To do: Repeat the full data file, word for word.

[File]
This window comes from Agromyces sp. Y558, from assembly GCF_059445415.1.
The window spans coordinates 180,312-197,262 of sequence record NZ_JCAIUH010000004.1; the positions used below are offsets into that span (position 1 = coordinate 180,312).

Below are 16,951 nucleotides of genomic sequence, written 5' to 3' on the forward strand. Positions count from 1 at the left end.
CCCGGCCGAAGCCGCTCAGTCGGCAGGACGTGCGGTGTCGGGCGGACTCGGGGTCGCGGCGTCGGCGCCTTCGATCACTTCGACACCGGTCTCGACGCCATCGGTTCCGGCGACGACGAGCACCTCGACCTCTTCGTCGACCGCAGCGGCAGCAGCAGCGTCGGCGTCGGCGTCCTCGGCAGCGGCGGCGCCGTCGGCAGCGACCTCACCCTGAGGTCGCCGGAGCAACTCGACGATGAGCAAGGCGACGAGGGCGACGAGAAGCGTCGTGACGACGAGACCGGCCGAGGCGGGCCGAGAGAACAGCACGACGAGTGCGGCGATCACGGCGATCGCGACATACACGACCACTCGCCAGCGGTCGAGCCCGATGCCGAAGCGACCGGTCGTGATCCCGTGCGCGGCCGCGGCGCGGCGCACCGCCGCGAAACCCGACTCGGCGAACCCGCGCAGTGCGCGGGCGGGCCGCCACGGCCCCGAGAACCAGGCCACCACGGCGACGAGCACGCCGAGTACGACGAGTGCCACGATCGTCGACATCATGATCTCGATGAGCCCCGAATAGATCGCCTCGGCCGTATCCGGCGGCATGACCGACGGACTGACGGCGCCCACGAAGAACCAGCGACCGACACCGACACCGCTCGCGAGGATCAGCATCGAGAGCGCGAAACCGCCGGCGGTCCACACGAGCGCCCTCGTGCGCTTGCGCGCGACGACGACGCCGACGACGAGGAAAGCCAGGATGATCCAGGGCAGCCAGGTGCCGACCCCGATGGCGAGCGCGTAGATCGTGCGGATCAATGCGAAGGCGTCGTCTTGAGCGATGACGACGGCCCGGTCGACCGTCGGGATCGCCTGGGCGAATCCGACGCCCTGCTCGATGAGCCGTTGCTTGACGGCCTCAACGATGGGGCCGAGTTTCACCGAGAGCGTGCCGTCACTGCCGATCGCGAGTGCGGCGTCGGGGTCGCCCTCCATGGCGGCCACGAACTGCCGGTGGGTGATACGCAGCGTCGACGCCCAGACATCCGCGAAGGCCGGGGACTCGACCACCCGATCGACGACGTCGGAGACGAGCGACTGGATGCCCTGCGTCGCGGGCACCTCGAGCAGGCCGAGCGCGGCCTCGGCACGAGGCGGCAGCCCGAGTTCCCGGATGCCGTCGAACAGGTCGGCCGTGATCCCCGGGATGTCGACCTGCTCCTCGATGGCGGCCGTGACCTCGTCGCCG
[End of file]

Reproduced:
This window comes from Agromyces sp. Y558, from assembly GCF_059445415.1.
The window spans coordinates 180,312-197,262 of sequence record NZ_JCAIUH010000004.1; the positions used below are offsets into that span (position 1 = coordinate 180,312).

Below are 16,951 nucleotides of genomic sequence, written 5' to 3' on the forward strand. Positions count from 1 at the left end.
CCCGGCCGAAGCCGCTCAGTCGGCAGGACGTGCGGTGTCGGGCGGACTCGGGGTCGCGGCGTCGGCGCCTTCGATCACTTCGACACCGGTCTCGACGCCATCGGTTCCGGCGACGACGAGCACCTCGACCTCTTCGTCGACCGCAGCGGCAGCAGCAGCGTCGGCGTCGGCGTCCTCGGCAGCGGCGGCGCCGTCGGCAGCGACCTCACCCTGAGGTCGCCGGAGCAACTCGACGATGAGCAAGGCGACGAGGGCGACGAGAAGCGTCGTGACGACGAGACCGGCCGAGGCGGGCCGAGAGAACAGCACGACGAGTGCGGCGATCACGGCGATCGCGACATACACGACCACTCGCCAGCGGTCGAGCCCGATGCCGAAGCGACCGGTCGTGATCCCGTGCGCGGCCGCGGCGCGGCGCACCGCCGCGAAACCCGACTCGGCGAACCCGCGCAGTGCGCGGGCGGGCCGCCACGGCCCCGAGAACCAGGCCACCACGGCGACGAGCACGCCGAGTACGACGAGTGCCACGATCGTCGACATCATGATCTCGATGAGCCCCGAATAGATCGCCTCGGCCGTATCCGGCGGCATGACCGACGGACTGACGGCGCCCACGAAGAACCAGCGACCGACACCGACACCGCTCGCGAGGATCAGCATCGAGAGCGCGAAACCGCCGGCGGTCCACACGAGCGCCCTCGTGCGCTTGCGCGCGACGACGACGCCGACGACGAGGAAAGCCAGGATGATCCAGGGCAGCCAGGTGCCGACCCCGATGGCGAGCGCGTAGATCGTGCGGATCAATGCGAAGGCGTCGTCTTGAGCGATGACGACGGCCCGGTCGACCGTCGGGATCGCCTGGGCGAATCCGACGCCCTGCTCGATGAGCCGTTGCTTGACGGCCTCAACGATGGGGCCGAGTTTCACCGAGAGCGTGCCGTCACTGCCGATCGCGAGTGCGGCGTCGGGGTCGCCCTCCATGGCGGCCACGAACTGCCGGTGGGTGATACGCAGCGTCGACGCCCAGACATCCGCGAAGGCCGGGGACTCGACCACCCGATCGACGACGTCGGAGACGAGCGACTGGATGCCCTGCGTCGCGGGCACCTCGAGCAGGCCGAGCGCGGCCTCGGCACGAGGCGGCAGCCCGAGTTCCCGGATGCCGTCGAACAGGTCGGCCGTGATCCCCGGGATGTCGACCTGCTCCTCGATGGCGGCCGTGACCTCGTCGCCG